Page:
Wednesday, April 1, 2015

April Fool's Day - various races

The first of April marks April Fool's Day. There is a long history of practical jokes being played on April 1 in New Zealand. George Reed reported in 1883 that Noah's Ark had been discovered and the story was reprinted in papers around the world, and in 1949 the radio host Phil Shone convinced the people of Auckland that a swarm of wasps were descending.

The BBC got into the fun in 1957 with a news item about spaghetti trees.

More recently NZ On Screen published a hoax biography of fictional film maker Colin McKenzie. A list of other New Zealand April Fool's hoaxes can be found here.

Whilst not a prank or practical joke I thought Aprils Fool's Day provided an appropriate opportunity to present some of the more humorous images in our photograph collections relating to various races staged in New Zealand through the years, plus a photo of a roller skater in a chicken suit.











Author: Andrew Henry

Monday, March 30, 2015

Smorgasbord of stories - a taste of Waitakere's oral history

Currently on in the exhibition space on Level 2 of the Waitakere Central Library is an exhibition highlighting some of the stories of West Auckland contained in our collection of oral history recordings.

 If you are interested in exploring any of these stories in more depth these and other recordings can be listened to in the J T Diamond Reading Room at the West Auckland Research Centre

Ref: Picnic in Henderson, 1932, West Auckland Research Centre, Auckland Libraries.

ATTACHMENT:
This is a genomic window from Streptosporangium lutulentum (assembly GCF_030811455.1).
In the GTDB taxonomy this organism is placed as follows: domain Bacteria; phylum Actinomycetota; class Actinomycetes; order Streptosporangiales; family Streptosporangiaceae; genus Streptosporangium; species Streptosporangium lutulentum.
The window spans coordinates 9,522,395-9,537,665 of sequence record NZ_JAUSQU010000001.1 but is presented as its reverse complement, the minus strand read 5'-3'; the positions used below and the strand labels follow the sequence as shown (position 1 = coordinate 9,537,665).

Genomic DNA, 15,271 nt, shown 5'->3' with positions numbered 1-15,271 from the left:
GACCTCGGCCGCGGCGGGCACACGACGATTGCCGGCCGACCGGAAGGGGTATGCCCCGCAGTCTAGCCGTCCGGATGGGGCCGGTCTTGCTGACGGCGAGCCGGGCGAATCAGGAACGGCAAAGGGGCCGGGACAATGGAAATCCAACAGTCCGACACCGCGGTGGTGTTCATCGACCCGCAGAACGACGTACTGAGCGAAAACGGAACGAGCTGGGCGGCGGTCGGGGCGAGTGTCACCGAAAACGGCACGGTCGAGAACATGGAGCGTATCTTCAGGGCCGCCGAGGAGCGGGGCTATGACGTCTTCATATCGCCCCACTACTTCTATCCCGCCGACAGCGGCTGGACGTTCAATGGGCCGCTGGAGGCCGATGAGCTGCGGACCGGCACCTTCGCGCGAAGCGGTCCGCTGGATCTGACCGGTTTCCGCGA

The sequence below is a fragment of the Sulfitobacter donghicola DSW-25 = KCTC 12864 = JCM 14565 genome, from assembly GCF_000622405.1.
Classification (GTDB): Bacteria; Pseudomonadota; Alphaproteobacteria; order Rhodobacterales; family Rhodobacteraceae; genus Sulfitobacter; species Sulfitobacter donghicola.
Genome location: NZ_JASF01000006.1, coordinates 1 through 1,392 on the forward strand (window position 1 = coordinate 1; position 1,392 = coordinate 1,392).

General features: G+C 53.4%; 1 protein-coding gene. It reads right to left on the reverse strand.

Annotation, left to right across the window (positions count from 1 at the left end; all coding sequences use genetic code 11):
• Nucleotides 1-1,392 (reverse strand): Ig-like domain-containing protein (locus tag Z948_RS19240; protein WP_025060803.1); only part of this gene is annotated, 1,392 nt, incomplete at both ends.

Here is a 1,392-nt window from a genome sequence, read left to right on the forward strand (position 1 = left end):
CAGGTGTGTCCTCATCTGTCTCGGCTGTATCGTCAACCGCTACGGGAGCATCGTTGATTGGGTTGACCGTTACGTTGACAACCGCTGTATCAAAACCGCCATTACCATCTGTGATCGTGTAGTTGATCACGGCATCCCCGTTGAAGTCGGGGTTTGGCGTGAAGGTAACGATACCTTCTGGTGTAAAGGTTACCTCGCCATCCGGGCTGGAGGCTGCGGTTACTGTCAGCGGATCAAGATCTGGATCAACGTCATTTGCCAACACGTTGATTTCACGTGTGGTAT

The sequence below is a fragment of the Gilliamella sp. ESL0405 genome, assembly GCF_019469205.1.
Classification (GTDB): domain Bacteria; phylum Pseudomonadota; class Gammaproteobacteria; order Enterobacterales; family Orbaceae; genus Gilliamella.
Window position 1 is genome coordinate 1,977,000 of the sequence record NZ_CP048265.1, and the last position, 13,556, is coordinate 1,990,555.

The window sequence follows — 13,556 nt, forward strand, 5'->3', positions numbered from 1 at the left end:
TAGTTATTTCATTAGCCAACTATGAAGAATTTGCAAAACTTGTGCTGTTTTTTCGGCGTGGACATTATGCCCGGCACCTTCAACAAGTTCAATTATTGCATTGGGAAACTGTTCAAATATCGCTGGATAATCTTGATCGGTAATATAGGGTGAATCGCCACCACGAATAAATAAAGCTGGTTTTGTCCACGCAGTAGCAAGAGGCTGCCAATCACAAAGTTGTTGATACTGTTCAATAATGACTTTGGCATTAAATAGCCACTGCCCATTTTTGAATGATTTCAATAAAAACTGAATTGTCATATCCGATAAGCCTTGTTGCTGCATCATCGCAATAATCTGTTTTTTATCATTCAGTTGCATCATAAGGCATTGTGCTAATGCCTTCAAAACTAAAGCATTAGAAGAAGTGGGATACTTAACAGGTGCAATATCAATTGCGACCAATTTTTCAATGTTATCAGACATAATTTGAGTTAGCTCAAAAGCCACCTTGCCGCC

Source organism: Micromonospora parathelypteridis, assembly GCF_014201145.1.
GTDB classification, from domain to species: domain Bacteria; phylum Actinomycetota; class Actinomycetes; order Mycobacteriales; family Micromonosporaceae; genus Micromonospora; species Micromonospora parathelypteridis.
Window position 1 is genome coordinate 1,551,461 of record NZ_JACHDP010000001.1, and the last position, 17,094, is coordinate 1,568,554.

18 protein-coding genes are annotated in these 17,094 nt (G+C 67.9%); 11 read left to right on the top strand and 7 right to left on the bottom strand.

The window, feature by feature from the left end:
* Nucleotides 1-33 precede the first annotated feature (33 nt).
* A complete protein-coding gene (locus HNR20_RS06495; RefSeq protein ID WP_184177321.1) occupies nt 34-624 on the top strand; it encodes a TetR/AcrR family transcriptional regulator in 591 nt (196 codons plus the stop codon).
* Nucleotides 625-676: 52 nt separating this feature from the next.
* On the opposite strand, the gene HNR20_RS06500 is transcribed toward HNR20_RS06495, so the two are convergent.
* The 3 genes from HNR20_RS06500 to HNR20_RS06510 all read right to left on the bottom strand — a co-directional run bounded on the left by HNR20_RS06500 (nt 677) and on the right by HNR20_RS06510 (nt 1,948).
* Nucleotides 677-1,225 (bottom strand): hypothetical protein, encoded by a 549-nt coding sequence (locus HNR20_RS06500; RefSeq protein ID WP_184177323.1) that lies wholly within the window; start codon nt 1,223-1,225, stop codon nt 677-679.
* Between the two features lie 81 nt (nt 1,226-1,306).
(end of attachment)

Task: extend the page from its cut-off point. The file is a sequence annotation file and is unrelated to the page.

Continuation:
A menu of sound

Welcome to our smorgasbord.  As the name suggests we have a table ready for tasting – a feast to fit all palettes.

Our feast starts with an appetiser, two slices from an interview with Mrs Elizabeth Baillie (nee Malam).
Elizabeth Baillie was born in 1869 and came to the Te Atatu (now Glendene) area in 1879 when she was ten years old. Recorded by a grandson in 1961, this is the oldest interview in the collection and gives insight into life in the late 1800s.
In the first section, Mrs Baillie explains how she and other members of her family would travel to Auckland on a day trip in the 1890s. In the second section, Mrs Baillie describes the naming of Te Atatu in 1907.

Ref: Mr and Mrs Higham senior in gig outside house, Huia, 1907, West Auckland Research Centre, Auckland Libraries.
 
Track 1      Taking the bus to Auckland

What sort of bus?
A horse bus of course! They hold about twelve or fourteen people comfortably.
And they used to go as far as Avondale did they?
Avondale to Auckland and then they used to come Avondale to New Lynn.

LISTEN - Elizabeth Baillie (1961). WOH-1040.3       Glen Eden Oral History Collection